Family lured Jerrianne and her husband to South Milwaukee in 2002 from Southern California where she worked as, first, a journalist, then, as a court information officer. She now stays busy with media-relations consulting, playing with her three grandchildren (part of the lure), writing, discovering her new environs, and hoping her garden will produce before the first fall frost.
Capping a few weeks of making phone calls for Barack Obama with four days of knocking on doors in support of his bid to become president of the United States not only felt like we were making a contribution, it was pleasant. The weather helped. Blue skies, warm temperatures, light breezes. But a huge part of it was meeting lots of neighbors – we walked primarily South Milwaukee streets – and picturesque, Norman Rockwell neighborhoods with attractive and cozy-looking homes, well-manicured lawns, profusions of flowers and some of the best Halloween decorations we’ve ever seen.
Sure, we were met with stony stares at a couple of houses and a few people didn’t answer their doors – although we did schedule our outing on Sunday to avoid conflicting with the Packers game. We didn’t, however, run into anything as unpleasant as a canvasser who stopped by our daughter’s house and told about a woman walking her dog who had cursed her and about a man who came to his door and said something even more offensive.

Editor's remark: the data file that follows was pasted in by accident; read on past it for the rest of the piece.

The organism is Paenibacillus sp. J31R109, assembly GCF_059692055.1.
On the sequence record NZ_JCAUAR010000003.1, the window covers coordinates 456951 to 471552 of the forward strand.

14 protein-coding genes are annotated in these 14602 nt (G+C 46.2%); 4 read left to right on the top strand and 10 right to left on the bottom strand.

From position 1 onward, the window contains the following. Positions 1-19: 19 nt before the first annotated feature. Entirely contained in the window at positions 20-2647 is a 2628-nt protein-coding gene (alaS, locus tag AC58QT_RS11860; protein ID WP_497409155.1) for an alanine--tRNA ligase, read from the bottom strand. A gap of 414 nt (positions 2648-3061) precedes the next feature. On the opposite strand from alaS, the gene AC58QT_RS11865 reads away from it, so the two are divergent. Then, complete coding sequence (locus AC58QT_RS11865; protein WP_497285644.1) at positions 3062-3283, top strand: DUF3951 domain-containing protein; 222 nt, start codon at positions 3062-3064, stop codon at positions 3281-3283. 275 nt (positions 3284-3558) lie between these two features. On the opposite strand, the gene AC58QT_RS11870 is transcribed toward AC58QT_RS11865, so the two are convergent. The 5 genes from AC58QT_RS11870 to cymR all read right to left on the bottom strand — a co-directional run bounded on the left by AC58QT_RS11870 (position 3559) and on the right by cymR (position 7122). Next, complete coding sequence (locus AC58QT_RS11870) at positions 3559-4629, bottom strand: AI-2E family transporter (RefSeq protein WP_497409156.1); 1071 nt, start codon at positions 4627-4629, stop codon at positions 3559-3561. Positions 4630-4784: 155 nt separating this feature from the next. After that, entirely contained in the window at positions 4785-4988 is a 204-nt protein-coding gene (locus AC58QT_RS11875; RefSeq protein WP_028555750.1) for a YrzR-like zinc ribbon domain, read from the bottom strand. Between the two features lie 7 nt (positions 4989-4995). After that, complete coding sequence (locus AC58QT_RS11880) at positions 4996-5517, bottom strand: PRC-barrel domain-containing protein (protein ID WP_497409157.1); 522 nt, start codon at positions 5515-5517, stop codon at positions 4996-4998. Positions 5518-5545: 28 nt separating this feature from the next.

Our neighborhood lost one of its longest-time residents on Sunday. Bob Miech passed on. That’s what he was known to my husband and me – Bob. To others he was known as ‘the judge’. Milwaukee County Circuit Court Judge Robert J. Miech and his wife, Betty, were among the first families to move into what more than six years ago became our neighborhood.
Back then – more than forty years ago – their street wasn’t paved and their house, along with the houses of the few neighbors at the time, was surrounded by open fields and woods. That’s where their daughter, Kathy, grew up and played with the Spaltholz kids who lived across the street and the McCarrier children who lived around the corner in what is now our house. From tales neighbor Nancy and Bill Spaltholz and their son, Tom, who is now our son-in-law, have said, it was a fun time that conjures up images of a Norman Rockwell era.
At least one house in the neighborhood might not look the same this years as in past holiday seasons. In years’ past the front picture window of a house near us would be decorated with painted scenes of snow and snowmen, holly boughs and poinsettias, reindeer and Santa. This year instead of artistic Christmas wonders, the window might contain a single wreath against a backdrop of drawn drapes. The reason? The window inexplicably was used as a target by some drool-brained retard who should never have been trusted with sharp objects much less a BB gun.
BBs shot at our neighbors’ house about 5:15 p.m on Monday – just minutes after the homeowner had closed the drapes for the night – left four holes in the window.
After touting fellow South Milwaukee authors, Janet Halfmann and Lisa Holewa, and their books in this blog, I'll now tout me and mine.
Anatomy of a Trial: Public Loss, Lessons Learned from The People vs. O. J. Simpson was released last week by the University of Missouri Press.
Anatomy of a Trial is officially launched. University of Missouri Press released the book last week, sent review copies to a couple dozen reviewers, news releases to a few dozen publications and news outlets, and its fall catalog featuring the book to a few thousand universities and colleges.
And today I had my first signing. Ida and Tom Spack graciously and generously offered to host an event at their place, Nona's Café, on 10th Avenue in town.